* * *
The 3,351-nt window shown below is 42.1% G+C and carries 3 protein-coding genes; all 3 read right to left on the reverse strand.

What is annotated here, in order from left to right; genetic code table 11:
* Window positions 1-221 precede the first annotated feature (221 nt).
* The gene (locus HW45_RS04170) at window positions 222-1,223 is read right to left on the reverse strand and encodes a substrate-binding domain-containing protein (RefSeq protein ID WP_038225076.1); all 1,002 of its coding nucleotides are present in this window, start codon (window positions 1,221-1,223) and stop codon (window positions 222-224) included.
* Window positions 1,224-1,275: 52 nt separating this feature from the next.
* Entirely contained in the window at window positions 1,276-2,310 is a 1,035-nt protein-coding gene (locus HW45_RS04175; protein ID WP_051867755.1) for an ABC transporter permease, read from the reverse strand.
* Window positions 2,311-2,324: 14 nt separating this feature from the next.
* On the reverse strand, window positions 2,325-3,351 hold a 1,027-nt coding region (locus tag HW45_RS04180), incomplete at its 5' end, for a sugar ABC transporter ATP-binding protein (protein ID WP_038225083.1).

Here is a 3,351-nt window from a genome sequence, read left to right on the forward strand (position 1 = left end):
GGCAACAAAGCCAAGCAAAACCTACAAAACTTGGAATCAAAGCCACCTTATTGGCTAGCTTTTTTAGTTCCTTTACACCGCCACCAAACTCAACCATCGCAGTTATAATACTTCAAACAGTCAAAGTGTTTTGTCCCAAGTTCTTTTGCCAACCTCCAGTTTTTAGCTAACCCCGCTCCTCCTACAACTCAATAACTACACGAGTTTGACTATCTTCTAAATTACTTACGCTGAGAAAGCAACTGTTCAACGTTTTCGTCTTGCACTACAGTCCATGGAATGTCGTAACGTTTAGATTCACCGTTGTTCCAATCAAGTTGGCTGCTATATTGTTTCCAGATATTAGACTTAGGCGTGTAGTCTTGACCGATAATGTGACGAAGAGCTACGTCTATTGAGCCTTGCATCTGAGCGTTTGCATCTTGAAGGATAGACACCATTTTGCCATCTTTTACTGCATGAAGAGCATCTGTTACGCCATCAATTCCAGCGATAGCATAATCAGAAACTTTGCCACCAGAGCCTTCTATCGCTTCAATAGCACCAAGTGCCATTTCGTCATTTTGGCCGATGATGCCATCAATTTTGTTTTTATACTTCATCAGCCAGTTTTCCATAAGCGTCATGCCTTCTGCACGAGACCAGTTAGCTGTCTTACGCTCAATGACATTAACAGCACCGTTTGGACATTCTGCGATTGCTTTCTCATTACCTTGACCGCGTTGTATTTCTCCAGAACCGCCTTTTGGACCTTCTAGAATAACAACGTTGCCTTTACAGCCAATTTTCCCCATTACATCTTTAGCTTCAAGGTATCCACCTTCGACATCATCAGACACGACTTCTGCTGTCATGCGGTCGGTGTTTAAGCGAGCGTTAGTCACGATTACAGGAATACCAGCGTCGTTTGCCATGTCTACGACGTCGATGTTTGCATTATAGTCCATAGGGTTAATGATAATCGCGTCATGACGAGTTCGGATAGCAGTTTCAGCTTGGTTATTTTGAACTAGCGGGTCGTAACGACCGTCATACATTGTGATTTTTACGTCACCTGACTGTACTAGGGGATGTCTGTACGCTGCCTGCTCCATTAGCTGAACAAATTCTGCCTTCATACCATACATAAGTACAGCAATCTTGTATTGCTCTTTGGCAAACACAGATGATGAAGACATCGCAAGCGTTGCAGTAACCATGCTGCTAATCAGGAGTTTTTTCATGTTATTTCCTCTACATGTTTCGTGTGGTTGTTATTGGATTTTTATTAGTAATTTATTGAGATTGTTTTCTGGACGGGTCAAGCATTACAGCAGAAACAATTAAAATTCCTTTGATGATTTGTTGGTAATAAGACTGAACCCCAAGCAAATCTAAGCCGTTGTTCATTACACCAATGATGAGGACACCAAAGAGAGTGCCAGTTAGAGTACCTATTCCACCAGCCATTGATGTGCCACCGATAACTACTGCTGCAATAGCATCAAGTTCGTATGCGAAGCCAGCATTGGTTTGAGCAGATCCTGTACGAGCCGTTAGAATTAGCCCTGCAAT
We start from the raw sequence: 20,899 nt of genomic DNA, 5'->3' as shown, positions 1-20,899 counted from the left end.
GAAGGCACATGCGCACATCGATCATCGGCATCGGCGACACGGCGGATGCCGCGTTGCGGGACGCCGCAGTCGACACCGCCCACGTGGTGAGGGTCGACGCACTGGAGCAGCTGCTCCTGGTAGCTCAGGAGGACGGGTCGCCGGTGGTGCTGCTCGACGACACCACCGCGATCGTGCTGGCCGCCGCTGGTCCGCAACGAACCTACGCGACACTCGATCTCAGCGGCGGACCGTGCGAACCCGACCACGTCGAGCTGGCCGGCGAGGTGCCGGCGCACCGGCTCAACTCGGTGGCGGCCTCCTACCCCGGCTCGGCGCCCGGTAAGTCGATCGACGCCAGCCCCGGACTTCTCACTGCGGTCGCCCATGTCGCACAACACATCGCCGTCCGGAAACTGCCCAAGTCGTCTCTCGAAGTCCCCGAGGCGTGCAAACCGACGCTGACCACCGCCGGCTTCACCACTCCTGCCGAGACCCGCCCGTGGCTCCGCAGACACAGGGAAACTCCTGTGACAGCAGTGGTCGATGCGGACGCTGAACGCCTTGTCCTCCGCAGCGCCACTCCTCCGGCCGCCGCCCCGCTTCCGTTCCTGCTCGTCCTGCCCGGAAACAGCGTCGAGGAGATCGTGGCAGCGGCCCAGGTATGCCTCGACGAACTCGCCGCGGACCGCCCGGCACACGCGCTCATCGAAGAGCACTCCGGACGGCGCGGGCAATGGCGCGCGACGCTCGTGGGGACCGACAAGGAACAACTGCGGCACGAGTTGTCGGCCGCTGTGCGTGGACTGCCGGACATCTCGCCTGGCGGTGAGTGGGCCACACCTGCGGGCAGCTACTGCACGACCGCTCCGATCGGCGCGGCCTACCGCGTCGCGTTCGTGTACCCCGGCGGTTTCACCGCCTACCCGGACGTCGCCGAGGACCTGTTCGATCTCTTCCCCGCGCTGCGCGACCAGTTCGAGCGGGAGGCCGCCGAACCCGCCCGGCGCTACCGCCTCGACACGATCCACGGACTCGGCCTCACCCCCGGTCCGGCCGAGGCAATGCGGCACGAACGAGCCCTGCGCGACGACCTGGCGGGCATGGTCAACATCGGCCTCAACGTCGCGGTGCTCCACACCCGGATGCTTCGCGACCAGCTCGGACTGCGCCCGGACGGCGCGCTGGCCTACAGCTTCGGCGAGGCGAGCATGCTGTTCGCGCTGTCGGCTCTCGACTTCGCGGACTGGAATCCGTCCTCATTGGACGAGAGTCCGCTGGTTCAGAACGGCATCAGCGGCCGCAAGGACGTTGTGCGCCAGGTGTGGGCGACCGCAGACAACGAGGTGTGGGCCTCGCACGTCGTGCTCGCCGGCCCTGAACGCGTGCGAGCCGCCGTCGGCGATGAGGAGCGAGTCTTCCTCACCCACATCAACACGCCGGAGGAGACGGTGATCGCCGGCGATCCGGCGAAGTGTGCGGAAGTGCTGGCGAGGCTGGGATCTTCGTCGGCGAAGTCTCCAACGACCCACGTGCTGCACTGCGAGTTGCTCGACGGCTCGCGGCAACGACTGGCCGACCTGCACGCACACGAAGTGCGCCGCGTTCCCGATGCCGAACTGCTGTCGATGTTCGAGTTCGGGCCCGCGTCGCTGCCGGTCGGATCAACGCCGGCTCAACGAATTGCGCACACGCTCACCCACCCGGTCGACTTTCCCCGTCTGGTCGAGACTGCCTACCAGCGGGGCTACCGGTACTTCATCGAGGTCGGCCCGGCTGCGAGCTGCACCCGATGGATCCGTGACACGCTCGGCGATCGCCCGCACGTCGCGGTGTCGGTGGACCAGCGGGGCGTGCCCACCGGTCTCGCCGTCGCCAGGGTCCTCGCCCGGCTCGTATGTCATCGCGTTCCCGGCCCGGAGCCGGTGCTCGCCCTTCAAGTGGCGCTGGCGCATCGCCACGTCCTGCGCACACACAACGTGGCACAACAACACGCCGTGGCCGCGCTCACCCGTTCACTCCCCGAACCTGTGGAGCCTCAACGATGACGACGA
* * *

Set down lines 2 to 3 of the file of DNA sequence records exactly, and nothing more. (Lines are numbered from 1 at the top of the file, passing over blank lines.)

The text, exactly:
What is annotated here, in order from left to right; genetic code table 11:
* Window positions 1-221 precede the first annotated feature (221 nt).